“Advanced telecommunications capability is being deployed on a reasonable and timely basis” in the U.S., according to the Federal Communications Commission. In a self congratulatory report, the FCC issued what has become its annual declaration of victory in its congressionally mandated battle to encourage “the deployment on a reasonable and timely basis of advanced telecommunications capability to all Americans”.
The report concludes that “the number of Americans lacking a connection of at least 25 Mbps/3 Mbps (the Commission’s current benchmark) has dropped from 26.1 million Americans at the end of 2016 to 21.3 million Americans at the end of 2017, a decrease of more than 18%”.
Those numbers shouldn’t be taken literally. The FCC accepts the availability reports filed by Internet service providers on face value, and makes the false assumption that if a given level of service is available to one customer in a census block – which is how ISPs are told to report their coverage – then everyone in that census block can get it. The FCC admits in a buried footnote that the report “likely overstates the coverage experienced by some consumers, especially in large or irregularly shaped census blocks”, but that, ironically, is an understatement at best.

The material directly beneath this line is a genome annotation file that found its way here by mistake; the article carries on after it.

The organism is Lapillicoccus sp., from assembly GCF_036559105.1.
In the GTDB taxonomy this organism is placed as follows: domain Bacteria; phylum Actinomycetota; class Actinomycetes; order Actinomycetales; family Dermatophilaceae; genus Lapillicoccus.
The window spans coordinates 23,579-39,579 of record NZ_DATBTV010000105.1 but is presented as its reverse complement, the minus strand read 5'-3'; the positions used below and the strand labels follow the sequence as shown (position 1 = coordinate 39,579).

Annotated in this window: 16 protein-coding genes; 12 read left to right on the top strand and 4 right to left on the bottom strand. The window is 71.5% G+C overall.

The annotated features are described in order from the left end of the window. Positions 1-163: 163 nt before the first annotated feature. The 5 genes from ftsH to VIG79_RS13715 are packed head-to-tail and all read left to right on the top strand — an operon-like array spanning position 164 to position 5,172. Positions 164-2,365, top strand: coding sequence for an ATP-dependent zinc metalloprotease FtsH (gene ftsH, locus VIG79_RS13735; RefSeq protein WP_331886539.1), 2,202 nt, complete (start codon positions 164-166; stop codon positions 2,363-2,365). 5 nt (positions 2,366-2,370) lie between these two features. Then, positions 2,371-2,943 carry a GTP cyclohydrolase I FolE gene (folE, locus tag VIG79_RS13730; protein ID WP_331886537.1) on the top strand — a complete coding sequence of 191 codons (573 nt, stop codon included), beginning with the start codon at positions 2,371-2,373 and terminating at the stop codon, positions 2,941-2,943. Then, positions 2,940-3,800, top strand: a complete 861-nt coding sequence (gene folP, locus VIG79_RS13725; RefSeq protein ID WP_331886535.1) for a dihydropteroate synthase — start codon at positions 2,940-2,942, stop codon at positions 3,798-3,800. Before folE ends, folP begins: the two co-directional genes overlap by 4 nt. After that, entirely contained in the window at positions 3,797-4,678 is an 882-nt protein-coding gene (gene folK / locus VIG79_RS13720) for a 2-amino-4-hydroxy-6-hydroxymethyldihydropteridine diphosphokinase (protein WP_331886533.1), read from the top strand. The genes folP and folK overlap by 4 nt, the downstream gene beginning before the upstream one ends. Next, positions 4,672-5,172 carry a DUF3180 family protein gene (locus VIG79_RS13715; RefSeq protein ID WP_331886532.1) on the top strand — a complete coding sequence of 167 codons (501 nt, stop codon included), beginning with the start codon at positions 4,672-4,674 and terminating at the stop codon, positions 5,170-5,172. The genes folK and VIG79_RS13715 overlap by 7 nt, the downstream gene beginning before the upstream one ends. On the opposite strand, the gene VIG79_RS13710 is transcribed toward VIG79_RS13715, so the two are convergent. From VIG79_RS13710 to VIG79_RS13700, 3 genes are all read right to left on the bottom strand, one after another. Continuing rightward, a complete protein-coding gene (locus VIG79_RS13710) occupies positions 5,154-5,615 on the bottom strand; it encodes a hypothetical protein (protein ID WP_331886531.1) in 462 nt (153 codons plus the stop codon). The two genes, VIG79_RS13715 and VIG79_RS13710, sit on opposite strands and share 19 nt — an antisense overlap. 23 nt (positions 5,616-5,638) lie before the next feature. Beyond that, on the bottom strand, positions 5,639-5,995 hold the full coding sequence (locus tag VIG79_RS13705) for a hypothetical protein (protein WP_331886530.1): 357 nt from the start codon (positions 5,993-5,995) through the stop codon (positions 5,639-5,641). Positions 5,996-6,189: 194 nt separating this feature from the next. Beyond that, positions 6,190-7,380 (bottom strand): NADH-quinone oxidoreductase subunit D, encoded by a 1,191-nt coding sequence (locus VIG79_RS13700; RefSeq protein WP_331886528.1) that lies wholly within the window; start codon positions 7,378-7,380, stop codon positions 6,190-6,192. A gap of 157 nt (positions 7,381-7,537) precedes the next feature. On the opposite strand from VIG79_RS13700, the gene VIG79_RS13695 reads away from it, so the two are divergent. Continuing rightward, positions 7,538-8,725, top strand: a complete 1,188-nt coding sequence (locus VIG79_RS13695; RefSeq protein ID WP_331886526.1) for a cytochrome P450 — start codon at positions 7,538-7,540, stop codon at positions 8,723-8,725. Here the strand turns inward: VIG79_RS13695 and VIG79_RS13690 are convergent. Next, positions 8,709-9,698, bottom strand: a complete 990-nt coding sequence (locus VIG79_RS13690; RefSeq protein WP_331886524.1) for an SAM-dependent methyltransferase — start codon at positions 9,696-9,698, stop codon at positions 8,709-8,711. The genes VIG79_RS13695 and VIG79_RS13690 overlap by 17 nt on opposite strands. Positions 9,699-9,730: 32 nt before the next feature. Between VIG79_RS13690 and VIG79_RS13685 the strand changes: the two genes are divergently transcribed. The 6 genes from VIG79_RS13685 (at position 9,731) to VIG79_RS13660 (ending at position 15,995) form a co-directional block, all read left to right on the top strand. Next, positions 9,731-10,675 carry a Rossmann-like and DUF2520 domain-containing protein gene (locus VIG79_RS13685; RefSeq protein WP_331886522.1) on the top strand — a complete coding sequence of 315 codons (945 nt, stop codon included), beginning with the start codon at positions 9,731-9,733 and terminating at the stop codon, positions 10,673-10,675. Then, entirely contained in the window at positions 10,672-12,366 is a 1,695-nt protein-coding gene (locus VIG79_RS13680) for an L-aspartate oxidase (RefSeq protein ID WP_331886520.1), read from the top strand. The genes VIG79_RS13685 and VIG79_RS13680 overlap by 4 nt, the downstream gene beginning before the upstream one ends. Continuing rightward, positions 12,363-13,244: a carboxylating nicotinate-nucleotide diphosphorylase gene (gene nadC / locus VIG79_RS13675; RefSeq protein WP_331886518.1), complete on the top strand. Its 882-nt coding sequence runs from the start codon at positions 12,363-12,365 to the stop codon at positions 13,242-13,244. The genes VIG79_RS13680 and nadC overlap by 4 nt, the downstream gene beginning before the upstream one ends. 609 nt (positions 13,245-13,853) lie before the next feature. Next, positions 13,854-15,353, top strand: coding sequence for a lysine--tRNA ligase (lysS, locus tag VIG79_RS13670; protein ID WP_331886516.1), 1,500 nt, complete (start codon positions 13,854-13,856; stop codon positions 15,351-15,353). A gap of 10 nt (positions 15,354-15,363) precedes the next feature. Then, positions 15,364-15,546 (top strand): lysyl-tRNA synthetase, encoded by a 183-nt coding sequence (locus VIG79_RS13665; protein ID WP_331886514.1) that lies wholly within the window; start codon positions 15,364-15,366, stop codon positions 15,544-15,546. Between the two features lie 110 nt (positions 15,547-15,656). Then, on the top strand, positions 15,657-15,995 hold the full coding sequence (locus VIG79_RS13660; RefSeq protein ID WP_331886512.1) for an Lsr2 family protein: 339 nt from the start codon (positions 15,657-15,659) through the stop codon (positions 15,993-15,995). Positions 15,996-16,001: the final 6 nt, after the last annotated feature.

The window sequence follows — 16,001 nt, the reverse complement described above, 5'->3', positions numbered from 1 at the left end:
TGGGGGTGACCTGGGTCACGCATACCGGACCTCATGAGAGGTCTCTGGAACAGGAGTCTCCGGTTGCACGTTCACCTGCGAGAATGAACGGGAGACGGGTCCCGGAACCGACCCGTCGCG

Even so, the general conclusion that more people in U.S. have access to service at 25Mbps down/3 Mbps up now than they did last year is correct. The data I’ve seen – and scrubbed – supports the same trend, if not the same glorious triumphalism.
The FCC’s definition of “advanced telecommunications capability” remains at 25 Mbps download and 3 Mbps upload speeds for fixed – wireline and wireless – broadband service. Other research, particularly that conducted by the Monterey Bay Economic Partnership and the Central Coast Broadband Consortium last year, shows that the market has moved on and 100 Mbps down/20 Mbps up is the working minimum for today’s online needs. The FCC pushed back on advice to raise its minimum, citing, in part, lobbying on behalf of wireless Internet service providers who often can’t even come close to the 25/3 standard. To its credit, though, the FCC published a bit of data about broadband availability at higher speeds, albeit on the national or state level, and not with the more granular county-level analysis it applied to the slower 25/3 benchmark.
The report also affirms last year’s conclusion that mobile broadband is not a substitute for fixed service, although it edges a bit closer in that direction with the qualification that they are not “full substitutes in all cases”.
I was a member of the team that produced the MBEP/CCBC study and its conclusions. Take it for what it’s worth.